Cybersecurity

Capitol Hill zeroes in on ‘ransomware’ attacks

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Capitol Hill is stepping up pressure on the Obama administration to detail how it is combating the rise of digital extortion.

Rep. Derek Kilmer (D-Wash.) on Tuesday became the fourth lawmaker in as many months — and second member in the last week — to press the federal government on the these so-called ransomware attacks.

{mosads}In such attacks, hackers remotely lock computer files and demand ransom payments for their return. The scheme has exploded into a multimillion dollar industry in recent years yet baffled law enforcement and lawmakers.

In a letter to the Department of Homeland Security, Kilmer said ransomware poses a threat “to everyday Americans, law enforcement, government agencies and infrastructure, and sectors of our economy like healthcare and financial services.”

Federal data shows the FBI received 2,453 complaints about ransomware last year, costing victims over $24 million in hostage payments. But experts say those figures are dwarfed by the actual payments, which likely exceed half a billion dollars per year.

“Oftentimes victims feel they have no other choice but to pay hackers with their own money to get their data back,” Kilmer said.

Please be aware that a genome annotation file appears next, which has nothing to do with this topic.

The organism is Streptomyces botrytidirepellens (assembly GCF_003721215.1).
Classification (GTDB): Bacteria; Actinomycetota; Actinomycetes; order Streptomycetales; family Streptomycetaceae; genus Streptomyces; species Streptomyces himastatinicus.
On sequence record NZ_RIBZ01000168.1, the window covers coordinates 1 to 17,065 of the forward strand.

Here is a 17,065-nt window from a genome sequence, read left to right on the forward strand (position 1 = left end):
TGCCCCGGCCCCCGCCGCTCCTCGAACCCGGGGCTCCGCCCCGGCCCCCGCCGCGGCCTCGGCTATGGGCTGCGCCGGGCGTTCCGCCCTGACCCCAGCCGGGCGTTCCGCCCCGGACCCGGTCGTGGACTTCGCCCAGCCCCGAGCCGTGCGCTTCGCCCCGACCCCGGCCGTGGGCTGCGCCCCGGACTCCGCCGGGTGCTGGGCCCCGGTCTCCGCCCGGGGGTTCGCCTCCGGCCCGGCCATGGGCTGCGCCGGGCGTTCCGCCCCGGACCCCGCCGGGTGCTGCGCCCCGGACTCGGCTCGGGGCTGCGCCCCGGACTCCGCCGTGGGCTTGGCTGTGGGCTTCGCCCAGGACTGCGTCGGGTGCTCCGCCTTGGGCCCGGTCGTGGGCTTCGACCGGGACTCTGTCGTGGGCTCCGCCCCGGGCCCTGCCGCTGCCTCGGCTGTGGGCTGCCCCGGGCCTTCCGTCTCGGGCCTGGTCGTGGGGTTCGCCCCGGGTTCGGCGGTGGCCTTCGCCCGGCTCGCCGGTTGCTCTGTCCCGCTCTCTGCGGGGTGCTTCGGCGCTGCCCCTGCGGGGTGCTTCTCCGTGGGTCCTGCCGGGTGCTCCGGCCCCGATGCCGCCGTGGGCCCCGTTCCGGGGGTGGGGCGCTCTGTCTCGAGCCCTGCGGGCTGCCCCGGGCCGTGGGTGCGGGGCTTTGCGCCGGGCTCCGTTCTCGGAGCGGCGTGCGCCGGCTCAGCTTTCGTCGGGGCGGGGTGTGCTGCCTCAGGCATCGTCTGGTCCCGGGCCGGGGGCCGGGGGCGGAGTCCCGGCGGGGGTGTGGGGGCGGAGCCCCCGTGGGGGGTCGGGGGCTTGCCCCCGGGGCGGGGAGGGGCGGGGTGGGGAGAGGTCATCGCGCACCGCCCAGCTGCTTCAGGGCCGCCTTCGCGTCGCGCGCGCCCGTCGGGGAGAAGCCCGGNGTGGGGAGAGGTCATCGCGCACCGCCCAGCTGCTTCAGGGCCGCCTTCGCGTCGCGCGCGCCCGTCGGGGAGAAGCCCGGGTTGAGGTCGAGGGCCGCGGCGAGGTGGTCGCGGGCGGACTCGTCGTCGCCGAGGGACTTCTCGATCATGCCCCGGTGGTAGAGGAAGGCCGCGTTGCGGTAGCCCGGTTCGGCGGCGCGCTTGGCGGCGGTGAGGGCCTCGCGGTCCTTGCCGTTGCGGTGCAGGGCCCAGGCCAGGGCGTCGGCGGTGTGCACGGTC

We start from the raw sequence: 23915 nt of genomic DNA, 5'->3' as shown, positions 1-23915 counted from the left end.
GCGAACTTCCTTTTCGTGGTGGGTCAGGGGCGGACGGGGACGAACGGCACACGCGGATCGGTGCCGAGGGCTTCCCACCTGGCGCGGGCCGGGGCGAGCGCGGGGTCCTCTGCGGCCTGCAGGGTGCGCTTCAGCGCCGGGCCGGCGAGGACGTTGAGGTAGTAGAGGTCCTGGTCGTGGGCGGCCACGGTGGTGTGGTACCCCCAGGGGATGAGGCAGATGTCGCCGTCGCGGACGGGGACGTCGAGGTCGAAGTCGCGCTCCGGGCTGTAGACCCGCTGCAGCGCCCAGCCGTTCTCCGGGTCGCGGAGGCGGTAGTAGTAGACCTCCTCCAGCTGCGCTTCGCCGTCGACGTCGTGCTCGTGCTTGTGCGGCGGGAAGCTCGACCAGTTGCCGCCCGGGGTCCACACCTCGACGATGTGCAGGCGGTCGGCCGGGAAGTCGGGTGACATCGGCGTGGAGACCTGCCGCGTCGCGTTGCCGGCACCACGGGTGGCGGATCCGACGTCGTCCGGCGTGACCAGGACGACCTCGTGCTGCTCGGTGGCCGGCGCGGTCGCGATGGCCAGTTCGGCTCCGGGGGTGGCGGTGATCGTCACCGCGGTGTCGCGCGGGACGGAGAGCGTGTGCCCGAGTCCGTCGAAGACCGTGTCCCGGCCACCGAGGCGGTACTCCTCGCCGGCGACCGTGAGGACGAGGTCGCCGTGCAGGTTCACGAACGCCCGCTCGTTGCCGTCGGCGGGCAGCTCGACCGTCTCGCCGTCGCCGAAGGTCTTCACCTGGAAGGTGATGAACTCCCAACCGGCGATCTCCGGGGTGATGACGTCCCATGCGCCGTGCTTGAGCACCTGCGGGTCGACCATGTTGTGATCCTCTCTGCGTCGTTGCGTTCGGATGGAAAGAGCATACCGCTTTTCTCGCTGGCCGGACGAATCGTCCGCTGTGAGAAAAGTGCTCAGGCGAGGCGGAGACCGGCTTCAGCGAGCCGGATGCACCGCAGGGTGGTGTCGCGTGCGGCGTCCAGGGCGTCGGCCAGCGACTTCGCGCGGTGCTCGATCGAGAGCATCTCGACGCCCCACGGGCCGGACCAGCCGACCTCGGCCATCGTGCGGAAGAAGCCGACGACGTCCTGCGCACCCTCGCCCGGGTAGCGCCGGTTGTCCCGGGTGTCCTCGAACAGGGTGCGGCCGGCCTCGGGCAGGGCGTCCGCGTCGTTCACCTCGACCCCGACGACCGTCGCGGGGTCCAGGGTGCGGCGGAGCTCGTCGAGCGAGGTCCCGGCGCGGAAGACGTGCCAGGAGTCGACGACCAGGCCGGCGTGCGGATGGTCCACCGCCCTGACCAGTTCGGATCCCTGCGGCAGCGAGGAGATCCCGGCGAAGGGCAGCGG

Law enforcement has also struggled to curb the underground industry, as ransom payments are made via hard-to-trace digital currencies such as bitcoins and many of the perpetrators are protected by friendly Eastern European governments.

Kilmer’s memo is the second congressional letter the Obama administration has received regarding the tactic in the last week and the third since December.

Sen. Barbara Boxer (D-Calif.) last Friday asked the FBI for more details on a string of ransomware attacks targeting hospitals that have forced networks offline and, in some cases, led to extortion payments.

Sens. Ron Johnson (R-Wis.) and Tom Carper (D-Del.) — the leaders of the Homeland Security Committee — also asked the DHS and Justice Department for data on ransomware attacks.

The agency responses revealed that more than two dozen federal agencies have fought off attempted ransomware attacks.

Tags Barbara Boxer Derek Kilmer Ron Johnson Tom Carper

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